DNA in the cell is wrapped around protein complexes to form chromatin, the structure of which is regulated by a panoply of factors which are still being identified. Two papers in the April 2007 issues of Nature Structural & Molecular Biology identify a sought-after regulator of 'marks' on the chromatin that are associated with whether the genes are switched on or off.
Researchers have found that a particular methylation mark, Histone H3K4me3, which is found on active genes, is under dynamic regulation. The elusive enzyme that removes this mark in the fruitfly Drosophila was identified by researchers led by Yi Zhang and Ali Shilatifard, a finding which builds on previous research in yeast. The enzyme belongs to the Jumonji domain family of proteins, a human member of which can also remove the gene-activating Histone H3K4me3 mark. These proteins may thus be one of the key players in stably altering gene expression across species.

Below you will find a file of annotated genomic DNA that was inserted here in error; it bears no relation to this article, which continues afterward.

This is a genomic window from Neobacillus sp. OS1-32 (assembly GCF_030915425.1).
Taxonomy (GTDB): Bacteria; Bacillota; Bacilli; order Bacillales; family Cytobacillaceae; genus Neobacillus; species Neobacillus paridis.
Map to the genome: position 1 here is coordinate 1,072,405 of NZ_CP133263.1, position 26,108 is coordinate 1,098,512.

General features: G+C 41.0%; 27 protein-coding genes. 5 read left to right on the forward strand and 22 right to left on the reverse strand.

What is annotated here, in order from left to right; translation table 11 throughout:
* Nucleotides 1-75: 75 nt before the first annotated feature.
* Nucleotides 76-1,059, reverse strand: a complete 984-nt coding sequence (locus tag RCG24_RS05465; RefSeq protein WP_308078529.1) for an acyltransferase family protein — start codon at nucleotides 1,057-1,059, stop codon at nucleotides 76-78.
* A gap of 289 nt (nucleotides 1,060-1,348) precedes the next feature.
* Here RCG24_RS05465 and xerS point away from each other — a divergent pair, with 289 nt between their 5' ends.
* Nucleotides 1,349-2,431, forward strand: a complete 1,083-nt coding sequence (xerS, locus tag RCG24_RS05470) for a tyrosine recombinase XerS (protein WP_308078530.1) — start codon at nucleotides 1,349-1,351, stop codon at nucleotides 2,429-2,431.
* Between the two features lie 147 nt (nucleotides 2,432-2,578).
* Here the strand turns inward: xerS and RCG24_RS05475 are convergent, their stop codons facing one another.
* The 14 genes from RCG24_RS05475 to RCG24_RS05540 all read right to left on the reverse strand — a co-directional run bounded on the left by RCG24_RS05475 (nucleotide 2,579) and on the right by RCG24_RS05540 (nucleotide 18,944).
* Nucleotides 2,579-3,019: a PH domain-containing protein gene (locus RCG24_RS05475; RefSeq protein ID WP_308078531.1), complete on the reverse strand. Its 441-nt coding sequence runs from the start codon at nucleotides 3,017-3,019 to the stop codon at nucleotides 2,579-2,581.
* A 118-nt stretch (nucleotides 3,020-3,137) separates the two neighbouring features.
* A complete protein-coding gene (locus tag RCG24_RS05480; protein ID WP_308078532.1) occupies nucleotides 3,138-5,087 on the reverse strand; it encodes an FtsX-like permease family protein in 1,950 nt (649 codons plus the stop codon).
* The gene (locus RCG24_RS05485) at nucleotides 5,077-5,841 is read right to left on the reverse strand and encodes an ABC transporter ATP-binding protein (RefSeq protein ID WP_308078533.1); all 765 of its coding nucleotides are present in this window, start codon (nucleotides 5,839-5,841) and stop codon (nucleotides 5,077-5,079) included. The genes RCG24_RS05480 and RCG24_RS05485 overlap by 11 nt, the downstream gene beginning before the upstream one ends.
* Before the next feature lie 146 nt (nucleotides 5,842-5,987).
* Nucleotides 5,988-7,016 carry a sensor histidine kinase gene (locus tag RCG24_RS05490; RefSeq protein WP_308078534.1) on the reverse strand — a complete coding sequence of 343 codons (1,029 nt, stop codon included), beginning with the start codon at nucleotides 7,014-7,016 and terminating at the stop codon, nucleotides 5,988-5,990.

Ali Shilatifard (Stowers Institute for Medical Research, Kansas City, MO, USA)
Yi Zhang (University of North Carolina/Howard Hughes Medical Institute, Chapel Hill, NC, USA)
Abstracts available online:
(C) Nature Structural & Molecular Biology press release.
Message posted by: Trevor M. D'Souza